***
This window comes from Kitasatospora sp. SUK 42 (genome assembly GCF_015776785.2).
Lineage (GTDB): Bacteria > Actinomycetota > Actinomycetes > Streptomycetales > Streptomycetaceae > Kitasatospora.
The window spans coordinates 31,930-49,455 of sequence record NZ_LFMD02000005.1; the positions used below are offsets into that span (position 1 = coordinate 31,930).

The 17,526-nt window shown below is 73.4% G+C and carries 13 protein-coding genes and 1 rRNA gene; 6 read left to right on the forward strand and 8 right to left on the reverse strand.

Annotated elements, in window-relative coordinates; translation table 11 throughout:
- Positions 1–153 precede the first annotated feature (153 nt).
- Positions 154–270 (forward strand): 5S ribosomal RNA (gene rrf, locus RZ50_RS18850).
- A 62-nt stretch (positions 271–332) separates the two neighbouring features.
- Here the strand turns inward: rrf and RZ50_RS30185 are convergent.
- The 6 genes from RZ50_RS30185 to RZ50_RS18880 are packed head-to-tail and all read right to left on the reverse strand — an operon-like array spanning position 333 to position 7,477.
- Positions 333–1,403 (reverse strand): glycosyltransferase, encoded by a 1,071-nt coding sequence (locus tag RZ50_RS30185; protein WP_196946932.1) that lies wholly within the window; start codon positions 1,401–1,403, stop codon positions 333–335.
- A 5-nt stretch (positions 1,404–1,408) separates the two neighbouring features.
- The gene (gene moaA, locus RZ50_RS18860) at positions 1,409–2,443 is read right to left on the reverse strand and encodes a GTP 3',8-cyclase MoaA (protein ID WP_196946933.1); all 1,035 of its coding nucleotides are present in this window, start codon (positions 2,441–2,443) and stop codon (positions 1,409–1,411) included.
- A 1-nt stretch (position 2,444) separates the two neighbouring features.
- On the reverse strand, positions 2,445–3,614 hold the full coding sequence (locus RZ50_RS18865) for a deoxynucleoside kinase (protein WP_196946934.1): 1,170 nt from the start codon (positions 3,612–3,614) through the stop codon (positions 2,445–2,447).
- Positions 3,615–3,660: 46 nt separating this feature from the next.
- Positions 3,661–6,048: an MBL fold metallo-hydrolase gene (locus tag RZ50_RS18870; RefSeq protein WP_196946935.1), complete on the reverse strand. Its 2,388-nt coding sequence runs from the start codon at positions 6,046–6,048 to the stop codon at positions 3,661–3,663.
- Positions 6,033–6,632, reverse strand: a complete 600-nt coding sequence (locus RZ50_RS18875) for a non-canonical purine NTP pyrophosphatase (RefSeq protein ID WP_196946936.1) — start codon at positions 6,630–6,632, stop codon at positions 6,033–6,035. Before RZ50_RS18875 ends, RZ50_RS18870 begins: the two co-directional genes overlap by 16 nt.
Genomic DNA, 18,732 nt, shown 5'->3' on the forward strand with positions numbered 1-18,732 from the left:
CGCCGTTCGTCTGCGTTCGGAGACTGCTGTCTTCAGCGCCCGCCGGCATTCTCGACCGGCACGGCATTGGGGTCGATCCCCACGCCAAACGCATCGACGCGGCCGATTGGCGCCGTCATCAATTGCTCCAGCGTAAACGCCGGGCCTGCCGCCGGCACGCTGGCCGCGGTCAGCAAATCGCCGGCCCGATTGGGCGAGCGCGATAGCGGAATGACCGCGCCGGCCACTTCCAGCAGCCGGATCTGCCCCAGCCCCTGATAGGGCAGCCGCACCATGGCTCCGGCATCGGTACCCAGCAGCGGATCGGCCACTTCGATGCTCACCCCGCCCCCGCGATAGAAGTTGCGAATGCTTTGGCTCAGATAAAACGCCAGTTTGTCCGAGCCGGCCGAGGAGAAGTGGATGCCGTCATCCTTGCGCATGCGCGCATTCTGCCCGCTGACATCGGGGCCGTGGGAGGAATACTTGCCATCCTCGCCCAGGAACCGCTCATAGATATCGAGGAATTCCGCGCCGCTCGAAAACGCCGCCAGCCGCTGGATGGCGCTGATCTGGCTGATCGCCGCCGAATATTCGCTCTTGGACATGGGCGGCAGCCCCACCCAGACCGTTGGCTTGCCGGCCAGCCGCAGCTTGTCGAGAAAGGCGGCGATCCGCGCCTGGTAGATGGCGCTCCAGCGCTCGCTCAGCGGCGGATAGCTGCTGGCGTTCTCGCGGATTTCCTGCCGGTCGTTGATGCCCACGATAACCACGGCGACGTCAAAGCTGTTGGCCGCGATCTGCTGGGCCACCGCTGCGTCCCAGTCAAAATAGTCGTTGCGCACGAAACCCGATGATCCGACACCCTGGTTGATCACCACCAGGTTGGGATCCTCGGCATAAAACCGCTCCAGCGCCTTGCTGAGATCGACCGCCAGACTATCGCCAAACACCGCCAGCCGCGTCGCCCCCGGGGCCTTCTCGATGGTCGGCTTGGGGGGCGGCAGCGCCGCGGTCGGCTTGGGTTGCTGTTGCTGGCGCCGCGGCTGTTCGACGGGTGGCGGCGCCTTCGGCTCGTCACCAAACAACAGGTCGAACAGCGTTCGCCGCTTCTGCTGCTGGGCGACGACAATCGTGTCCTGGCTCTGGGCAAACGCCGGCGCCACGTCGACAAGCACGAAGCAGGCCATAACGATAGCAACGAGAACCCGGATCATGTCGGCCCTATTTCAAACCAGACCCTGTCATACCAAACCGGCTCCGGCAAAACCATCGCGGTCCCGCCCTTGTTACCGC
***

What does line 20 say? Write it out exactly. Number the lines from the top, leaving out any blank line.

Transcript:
CGCCGTTCGTCTGCGTTCGGAGACTGCTGTCTTCAGCGCCCGCCGGCATTCTCGACCGGCACGGCATTGGGGTCGATCCCCACGCCAAACGCATCGACGCGGCCGATTGGCGCCGTCATCAATTGCTCCAGCGTAAACGCCGGGCCTGCCGCCGGCACGCTGGCCGCGGTCAGCAAATCGCCGGCCCGATTGGGCGAGCGCGATAGCGGAATGACCGCGCCGGCCACTTCCAGCAGCCGGATCTGCCCCAGCCCCTGATAGGGCAGCCGCACCATGGCTCCGGCATCGGTACCCAGCAGCGGATCGGCCACTTCGATGCTCACCCCGCCCCCGCGATAGAAGTTGCGAATGCTTTGGCTCAGATAAAACGCCAGTTTGTCCGAGCCGGCCGAGGAGAAGTGGATGCCGTCATCCTTGCGCATGCGCGCATTCTGCCCGCTGACATCGGGGCCGTGGGAGGAATACTTGCCATCCTCGCCCAGGAACCGCTCATAGATATCGAGGAATTCCGCGCCGCTCGAAAACGCCGCCAGCCGCTGGATGGCGCTGATCTGGCTGATCGCCGCCGAATATTCGCTCTTGGACATGGGCGGCAGCCCCACCCAGACCGTTGGCTTGCCGGCCAGCCGCAGCTTGTCGAGAAAGGCGGCGATCCGCGCCTGGTAGATGGCGCTCCAGCGCTCGCTCAGCGGCGGATAGCTGCTGGCGTTCTCGCGGATTTCCTGCCGGTCGTTGATGCCCACGATAACCACGGCGACGTCAAAGCTGTTGGCCGCGATCTGCTGGGCCACCGCTGCGTCCCAGTCAAAATAGTCGTTGCGCACGAAACCCGATGATCCGACACCCTGGTTGATCACCACCAGGTTGGGATCCTCGGCATAAAACCGCTCCAGCGCCTTGCTGAGATCGACCGCCAGACTATCGCCAAACACCGCCAGCCGCGTCGCCCCCGGGGCCTTCTCGATGGTCGGCTTGGGGGGCGGCAGCGCCGCGGTCGGCTTGGGTTGCTGTTGCTGGCGCCGCGGCTGTTCGACGGGTGGCGGCGCCTTCGGCTCGTCACCAAACAACAGGTCGAACAGCGTTCGCCGCTTCTGCTGCTGGGCGACGACAATCGTGTCCTGGCTCTGGGCAAACGCCGGCGCCACGTCGACAAGCACGAAGCAGGCCATAACGATAGCAACGAGAACCCGGATCATGTCGGCCCTATTTCAAACCAGACCCTGTCATACCAAACCGGCTCCGGCAAAACCATCGCGGTCCCGCCCTTGTTACCGC